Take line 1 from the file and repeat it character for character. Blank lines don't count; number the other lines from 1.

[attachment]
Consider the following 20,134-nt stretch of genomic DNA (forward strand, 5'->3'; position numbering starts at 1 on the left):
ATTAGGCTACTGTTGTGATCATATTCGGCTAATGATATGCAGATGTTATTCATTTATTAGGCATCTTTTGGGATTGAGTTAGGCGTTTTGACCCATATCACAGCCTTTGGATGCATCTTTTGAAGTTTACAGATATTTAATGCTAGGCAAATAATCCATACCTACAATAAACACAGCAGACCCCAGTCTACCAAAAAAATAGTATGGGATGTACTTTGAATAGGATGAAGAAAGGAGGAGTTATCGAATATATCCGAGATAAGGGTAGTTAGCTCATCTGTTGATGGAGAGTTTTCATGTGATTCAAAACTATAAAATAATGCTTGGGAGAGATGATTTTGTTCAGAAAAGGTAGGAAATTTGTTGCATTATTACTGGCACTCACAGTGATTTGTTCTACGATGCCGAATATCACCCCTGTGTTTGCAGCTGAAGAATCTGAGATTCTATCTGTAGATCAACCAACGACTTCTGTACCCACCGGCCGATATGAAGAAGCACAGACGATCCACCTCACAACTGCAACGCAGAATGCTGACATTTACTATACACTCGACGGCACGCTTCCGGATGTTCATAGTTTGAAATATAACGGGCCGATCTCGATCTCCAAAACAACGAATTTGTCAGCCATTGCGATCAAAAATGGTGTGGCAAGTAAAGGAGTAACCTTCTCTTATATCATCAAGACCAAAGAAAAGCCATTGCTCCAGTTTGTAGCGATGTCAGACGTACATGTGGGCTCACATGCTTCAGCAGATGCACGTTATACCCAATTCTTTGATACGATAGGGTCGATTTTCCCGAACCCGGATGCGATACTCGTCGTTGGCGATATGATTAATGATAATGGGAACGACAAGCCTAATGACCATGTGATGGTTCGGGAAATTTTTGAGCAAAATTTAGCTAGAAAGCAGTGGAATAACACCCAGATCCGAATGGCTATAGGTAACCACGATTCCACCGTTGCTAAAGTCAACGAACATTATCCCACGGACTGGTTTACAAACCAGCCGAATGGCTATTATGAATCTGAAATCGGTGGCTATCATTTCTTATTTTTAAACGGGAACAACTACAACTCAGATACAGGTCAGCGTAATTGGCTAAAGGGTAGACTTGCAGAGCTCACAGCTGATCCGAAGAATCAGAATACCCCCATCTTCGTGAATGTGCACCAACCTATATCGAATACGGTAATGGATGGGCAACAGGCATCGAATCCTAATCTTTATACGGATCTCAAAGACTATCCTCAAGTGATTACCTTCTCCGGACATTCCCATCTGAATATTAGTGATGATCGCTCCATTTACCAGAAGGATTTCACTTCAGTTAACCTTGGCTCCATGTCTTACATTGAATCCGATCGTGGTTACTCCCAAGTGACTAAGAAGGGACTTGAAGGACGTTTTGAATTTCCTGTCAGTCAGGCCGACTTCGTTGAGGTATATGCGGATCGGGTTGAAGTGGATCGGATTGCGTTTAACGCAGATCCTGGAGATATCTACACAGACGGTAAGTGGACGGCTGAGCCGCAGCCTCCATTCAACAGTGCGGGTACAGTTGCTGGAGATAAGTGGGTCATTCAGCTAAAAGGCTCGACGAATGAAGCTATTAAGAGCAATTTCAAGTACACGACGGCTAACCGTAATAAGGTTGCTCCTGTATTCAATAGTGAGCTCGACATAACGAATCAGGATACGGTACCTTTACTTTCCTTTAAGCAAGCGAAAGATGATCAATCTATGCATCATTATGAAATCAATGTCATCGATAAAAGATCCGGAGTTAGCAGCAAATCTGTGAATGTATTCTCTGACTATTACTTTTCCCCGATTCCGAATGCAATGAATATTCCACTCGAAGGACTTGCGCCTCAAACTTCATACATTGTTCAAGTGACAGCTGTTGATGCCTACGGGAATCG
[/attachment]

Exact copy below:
Consider the following 20,134-nt stretch of genomic DNA (forward strand, 5'->3'; position numbering starts at 1 on the left):